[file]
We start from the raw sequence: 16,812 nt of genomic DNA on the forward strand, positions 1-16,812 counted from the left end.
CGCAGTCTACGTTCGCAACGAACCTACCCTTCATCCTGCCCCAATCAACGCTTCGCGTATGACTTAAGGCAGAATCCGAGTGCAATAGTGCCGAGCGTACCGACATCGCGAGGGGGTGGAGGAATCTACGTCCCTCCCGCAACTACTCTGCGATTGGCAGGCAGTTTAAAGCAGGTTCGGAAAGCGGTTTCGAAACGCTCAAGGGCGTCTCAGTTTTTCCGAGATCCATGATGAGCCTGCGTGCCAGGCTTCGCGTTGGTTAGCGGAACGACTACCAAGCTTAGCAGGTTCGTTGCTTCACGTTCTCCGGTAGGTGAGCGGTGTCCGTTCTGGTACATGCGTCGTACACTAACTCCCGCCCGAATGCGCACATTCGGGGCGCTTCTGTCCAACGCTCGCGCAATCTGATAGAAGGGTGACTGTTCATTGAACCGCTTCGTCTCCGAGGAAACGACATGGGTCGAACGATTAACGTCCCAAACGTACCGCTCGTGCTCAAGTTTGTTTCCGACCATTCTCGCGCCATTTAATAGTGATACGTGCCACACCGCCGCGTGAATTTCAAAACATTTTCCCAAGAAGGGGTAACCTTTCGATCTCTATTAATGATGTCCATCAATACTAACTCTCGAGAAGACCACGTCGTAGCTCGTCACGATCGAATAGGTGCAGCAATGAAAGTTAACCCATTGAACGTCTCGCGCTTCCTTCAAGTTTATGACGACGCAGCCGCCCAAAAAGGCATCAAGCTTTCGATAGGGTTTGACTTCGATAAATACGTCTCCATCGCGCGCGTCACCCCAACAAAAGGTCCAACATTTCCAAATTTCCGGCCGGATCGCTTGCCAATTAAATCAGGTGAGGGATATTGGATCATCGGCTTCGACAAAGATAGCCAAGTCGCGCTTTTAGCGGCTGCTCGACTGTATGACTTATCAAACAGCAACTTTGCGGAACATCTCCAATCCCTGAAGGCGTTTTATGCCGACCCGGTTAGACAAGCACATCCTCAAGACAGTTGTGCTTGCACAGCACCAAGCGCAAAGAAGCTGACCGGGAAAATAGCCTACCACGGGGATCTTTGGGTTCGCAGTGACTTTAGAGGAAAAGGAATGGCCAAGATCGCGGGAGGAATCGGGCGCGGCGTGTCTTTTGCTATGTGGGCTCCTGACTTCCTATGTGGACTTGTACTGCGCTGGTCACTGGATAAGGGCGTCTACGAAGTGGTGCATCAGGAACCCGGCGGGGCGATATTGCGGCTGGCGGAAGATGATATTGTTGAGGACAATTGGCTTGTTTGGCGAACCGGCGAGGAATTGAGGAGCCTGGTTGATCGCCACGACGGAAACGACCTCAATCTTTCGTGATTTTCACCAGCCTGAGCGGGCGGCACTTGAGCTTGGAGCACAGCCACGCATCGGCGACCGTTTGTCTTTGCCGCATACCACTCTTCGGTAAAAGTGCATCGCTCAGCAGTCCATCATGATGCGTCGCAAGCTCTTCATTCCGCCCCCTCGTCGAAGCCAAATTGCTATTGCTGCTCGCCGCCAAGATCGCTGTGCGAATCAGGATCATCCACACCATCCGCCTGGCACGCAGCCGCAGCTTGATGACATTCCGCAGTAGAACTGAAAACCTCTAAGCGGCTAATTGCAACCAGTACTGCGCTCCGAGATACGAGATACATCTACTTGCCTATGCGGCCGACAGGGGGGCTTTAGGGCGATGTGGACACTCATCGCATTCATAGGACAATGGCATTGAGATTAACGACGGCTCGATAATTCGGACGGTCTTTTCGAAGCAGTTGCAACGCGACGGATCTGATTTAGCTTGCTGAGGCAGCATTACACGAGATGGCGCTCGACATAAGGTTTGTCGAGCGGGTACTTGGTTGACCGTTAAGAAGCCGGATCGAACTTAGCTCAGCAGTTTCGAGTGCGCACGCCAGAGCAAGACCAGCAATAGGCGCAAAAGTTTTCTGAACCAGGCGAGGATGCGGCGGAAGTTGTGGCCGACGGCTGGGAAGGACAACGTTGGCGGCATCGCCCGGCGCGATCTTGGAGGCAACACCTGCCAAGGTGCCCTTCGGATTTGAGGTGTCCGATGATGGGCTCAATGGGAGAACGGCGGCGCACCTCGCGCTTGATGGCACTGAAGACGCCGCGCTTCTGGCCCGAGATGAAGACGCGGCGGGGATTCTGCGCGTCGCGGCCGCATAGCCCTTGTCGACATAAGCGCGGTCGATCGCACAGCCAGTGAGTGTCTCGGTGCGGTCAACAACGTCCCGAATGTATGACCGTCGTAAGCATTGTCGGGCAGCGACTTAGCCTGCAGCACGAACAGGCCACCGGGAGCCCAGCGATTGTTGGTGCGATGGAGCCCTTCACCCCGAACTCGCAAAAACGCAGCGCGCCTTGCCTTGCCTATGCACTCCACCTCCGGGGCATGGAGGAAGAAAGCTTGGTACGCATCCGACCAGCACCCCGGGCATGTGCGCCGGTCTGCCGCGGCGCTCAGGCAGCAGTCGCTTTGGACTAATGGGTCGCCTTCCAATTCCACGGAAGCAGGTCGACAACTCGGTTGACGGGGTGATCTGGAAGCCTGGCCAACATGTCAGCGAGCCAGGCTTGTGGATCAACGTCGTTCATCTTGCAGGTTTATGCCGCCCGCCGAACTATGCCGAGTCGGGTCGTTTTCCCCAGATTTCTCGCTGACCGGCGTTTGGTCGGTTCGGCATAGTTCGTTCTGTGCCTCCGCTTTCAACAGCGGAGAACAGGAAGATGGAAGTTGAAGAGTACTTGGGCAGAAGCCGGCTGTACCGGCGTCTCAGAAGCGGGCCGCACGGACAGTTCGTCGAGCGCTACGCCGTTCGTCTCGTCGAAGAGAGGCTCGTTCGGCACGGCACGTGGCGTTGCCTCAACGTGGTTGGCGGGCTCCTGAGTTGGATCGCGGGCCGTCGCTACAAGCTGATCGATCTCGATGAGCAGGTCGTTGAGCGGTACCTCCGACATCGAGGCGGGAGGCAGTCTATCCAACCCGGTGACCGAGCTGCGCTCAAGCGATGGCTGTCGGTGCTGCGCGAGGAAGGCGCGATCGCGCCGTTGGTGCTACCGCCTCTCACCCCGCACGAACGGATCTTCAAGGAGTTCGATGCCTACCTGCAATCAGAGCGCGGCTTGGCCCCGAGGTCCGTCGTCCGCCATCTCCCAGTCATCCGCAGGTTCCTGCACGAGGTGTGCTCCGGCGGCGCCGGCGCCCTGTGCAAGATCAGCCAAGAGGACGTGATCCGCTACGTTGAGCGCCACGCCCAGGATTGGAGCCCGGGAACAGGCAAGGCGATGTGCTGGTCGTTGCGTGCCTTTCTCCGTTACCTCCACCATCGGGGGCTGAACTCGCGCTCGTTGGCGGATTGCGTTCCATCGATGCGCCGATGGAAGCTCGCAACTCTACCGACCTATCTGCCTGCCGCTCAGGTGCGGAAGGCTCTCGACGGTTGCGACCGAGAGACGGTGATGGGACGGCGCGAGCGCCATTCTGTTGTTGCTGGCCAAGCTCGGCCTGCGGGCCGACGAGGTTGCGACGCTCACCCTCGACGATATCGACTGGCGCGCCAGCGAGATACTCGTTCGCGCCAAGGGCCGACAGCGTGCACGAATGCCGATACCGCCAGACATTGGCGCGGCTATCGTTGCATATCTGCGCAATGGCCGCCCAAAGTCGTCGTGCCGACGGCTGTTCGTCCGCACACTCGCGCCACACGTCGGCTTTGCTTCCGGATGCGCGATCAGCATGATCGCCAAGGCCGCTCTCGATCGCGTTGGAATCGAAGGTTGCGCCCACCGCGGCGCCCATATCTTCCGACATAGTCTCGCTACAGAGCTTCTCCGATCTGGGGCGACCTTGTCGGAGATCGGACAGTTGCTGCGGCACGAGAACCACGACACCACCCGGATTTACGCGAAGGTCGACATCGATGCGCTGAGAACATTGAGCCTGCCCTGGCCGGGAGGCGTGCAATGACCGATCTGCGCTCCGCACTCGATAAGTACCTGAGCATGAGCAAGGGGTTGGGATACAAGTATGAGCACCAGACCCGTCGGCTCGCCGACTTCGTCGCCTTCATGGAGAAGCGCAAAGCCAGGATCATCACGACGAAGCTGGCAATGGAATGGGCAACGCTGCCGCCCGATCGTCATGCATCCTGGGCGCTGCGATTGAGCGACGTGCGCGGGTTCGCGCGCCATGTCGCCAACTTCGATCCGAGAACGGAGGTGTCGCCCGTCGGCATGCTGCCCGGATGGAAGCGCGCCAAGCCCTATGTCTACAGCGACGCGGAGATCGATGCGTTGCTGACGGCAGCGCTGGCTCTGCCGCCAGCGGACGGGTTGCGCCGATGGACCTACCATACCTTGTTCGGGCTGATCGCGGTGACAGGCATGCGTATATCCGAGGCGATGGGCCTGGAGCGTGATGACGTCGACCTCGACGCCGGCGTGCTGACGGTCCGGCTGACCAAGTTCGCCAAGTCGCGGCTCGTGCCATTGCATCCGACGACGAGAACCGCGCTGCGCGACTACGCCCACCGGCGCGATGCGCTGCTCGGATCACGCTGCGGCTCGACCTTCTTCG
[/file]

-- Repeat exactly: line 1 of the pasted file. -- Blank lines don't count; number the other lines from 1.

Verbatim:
We start from the raw sequence: 16,812 nt of genomic DNA on the forward strand, positions 1-16,812 counted from the left end.